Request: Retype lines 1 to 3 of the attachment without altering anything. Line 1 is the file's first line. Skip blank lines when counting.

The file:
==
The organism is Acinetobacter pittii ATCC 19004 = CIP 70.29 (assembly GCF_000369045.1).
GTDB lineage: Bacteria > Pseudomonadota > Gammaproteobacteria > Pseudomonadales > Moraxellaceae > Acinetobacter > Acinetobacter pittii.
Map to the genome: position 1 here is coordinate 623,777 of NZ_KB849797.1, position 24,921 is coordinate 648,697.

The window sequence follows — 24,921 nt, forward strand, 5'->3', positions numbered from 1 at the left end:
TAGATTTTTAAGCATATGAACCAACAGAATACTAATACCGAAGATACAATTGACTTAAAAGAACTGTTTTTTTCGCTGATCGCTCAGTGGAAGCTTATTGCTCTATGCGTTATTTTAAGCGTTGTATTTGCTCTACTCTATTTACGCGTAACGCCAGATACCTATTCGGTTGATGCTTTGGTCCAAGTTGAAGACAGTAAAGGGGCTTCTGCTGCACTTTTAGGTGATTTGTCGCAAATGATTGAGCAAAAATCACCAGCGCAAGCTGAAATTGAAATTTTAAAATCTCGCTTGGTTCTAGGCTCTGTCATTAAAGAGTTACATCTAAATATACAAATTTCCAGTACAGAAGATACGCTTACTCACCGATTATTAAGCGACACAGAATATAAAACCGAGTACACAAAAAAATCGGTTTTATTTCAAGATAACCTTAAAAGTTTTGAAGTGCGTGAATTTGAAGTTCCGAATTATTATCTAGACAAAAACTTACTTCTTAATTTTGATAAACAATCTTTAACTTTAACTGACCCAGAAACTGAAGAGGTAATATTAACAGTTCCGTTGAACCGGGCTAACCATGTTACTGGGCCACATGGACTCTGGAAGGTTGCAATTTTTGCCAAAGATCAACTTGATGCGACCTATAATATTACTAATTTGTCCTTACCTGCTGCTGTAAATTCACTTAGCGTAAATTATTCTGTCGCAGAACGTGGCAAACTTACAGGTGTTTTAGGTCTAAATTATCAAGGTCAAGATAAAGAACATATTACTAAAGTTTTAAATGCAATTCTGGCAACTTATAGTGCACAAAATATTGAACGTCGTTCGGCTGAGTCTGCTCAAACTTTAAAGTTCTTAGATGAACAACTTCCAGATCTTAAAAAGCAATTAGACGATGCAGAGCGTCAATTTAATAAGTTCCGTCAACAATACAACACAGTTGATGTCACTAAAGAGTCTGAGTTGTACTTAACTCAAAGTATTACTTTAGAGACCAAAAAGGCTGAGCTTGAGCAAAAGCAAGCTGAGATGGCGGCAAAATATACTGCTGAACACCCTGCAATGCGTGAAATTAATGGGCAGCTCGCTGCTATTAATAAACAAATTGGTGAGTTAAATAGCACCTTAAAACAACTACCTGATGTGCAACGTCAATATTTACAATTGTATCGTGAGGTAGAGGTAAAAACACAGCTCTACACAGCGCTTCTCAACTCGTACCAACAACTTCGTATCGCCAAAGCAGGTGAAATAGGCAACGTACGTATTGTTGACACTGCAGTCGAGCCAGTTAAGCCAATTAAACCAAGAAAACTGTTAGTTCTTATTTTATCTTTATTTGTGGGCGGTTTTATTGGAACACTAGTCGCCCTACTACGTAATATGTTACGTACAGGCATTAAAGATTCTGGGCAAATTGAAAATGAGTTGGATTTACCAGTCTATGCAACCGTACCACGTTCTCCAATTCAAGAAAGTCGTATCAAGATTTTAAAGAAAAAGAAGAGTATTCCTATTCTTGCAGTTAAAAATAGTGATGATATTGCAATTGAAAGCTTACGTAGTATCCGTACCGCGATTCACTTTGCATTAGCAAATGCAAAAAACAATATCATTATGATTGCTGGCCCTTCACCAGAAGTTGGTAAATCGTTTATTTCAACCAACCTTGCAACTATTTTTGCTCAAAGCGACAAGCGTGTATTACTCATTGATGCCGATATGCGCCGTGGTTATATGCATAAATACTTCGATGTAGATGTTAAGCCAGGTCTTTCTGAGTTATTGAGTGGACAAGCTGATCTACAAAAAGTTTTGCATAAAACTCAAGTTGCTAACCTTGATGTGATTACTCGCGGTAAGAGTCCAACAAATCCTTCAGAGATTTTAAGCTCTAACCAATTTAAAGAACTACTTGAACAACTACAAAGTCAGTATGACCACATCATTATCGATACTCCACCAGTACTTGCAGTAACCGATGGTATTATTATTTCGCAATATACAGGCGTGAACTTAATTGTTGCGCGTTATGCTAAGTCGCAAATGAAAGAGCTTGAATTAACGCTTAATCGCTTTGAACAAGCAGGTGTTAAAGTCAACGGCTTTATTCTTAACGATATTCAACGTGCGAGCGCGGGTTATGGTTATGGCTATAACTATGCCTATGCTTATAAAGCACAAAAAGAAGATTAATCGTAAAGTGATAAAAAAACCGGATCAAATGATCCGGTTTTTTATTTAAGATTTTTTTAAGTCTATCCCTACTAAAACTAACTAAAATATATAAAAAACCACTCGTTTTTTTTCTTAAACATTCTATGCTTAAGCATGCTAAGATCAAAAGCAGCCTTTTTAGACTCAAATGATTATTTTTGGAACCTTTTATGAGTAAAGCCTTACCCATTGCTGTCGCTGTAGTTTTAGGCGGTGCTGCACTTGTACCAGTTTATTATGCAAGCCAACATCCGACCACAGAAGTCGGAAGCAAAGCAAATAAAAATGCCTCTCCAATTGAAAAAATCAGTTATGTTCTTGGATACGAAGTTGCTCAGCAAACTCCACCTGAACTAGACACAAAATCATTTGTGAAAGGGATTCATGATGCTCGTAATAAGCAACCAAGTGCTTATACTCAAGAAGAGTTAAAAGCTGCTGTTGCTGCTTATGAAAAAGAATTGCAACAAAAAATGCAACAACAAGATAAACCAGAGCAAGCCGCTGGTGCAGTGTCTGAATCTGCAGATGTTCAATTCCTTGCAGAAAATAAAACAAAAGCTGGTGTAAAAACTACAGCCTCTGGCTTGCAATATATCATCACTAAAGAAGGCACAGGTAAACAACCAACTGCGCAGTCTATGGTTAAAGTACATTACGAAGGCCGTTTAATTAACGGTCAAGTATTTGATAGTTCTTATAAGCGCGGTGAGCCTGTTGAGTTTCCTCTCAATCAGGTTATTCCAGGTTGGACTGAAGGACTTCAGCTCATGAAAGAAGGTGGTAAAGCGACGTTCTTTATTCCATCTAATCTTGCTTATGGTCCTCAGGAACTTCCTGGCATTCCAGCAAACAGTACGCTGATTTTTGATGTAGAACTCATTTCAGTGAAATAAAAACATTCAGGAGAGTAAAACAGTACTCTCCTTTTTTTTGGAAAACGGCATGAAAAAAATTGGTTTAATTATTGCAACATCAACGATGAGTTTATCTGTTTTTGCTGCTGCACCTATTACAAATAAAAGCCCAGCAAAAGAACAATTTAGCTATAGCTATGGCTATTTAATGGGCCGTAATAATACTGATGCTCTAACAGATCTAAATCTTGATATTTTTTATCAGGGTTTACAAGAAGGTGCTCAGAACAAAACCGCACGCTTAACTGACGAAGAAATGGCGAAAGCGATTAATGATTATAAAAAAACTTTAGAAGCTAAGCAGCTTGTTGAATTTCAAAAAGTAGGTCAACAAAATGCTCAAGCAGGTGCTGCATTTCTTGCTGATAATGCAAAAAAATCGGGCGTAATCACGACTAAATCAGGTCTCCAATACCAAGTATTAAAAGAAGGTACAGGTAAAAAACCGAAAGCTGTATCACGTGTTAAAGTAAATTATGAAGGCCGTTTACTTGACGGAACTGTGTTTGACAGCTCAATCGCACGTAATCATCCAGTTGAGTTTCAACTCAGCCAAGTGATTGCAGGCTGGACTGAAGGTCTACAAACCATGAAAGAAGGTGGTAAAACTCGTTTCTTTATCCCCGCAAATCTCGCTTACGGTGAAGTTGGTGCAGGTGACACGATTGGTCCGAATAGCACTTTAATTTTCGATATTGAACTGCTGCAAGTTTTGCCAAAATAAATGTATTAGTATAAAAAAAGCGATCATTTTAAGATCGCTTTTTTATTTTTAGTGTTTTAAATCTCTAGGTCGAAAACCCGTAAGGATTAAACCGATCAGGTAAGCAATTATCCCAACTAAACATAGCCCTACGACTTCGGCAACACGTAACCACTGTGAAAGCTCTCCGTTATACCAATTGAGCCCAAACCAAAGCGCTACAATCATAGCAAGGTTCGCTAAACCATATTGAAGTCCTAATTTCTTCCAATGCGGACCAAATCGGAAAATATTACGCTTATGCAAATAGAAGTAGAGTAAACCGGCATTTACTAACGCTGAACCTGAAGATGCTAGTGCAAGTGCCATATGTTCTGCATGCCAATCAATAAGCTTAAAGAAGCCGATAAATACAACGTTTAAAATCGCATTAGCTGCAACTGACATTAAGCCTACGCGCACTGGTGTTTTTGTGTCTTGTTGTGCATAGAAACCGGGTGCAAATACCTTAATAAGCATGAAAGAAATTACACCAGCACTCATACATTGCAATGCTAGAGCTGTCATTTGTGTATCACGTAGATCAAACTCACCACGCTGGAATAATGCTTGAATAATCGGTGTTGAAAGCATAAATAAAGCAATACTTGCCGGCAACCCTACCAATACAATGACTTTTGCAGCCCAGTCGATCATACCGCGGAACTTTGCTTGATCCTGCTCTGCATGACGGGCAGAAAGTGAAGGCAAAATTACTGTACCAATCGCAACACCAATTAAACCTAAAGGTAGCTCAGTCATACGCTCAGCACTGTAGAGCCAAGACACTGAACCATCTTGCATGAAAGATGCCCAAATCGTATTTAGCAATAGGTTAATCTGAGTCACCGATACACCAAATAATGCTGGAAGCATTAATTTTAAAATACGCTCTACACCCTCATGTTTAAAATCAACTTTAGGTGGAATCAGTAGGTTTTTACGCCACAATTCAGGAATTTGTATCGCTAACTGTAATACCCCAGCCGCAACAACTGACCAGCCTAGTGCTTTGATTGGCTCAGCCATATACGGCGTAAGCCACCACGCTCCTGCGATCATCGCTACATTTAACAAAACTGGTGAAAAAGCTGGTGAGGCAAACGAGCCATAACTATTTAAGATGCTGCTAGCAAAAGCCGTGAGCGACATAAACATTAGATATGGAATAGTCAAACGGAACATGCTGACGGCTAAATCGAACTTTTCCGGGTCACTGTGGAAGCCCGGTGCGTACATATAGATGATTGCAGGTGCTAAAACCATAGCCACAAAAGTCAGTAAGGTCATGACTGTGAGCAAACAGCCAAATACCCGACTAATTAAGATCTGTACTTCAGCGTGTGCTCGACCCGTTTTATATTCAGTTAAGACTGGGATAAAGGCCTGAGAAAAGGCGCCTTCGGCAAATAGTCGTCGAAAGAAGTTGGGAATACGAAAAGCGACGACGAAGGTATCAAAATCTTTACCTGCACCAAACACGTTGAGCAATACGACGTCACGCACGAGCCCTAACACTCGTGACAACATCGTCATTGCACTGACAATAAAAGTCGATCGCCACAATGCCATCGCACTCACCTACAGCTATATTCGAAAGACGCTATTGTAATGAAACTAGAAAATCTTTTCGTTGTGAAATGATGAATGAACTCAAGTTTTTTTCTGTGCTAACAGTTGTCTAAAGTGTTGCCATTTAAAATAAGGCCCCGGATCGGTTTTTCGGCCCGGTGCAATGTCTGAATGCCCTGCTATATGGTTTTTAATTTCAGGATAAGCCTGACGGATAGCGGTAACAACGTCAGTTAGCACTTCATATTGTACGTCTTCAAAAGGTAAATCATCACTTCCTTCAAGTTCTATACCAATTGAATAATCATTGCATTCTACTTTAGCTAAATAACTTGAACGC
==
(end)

The organism is Acinetobacter pittii ATCC 19004 = CIP 70.29 (assembly GCF_000369045.1).
GTDB lineage: Bacteria > Pseudomonadota > Gammaproteobacteria > Pseudomonadales > Moraxellaceae > Acinetobacter > Acinetobacter pittii.
Map to the genome: position 1 here is coordinate 623,777 of NZ_KB849797.1, position 24,921 is coordinate 648,697.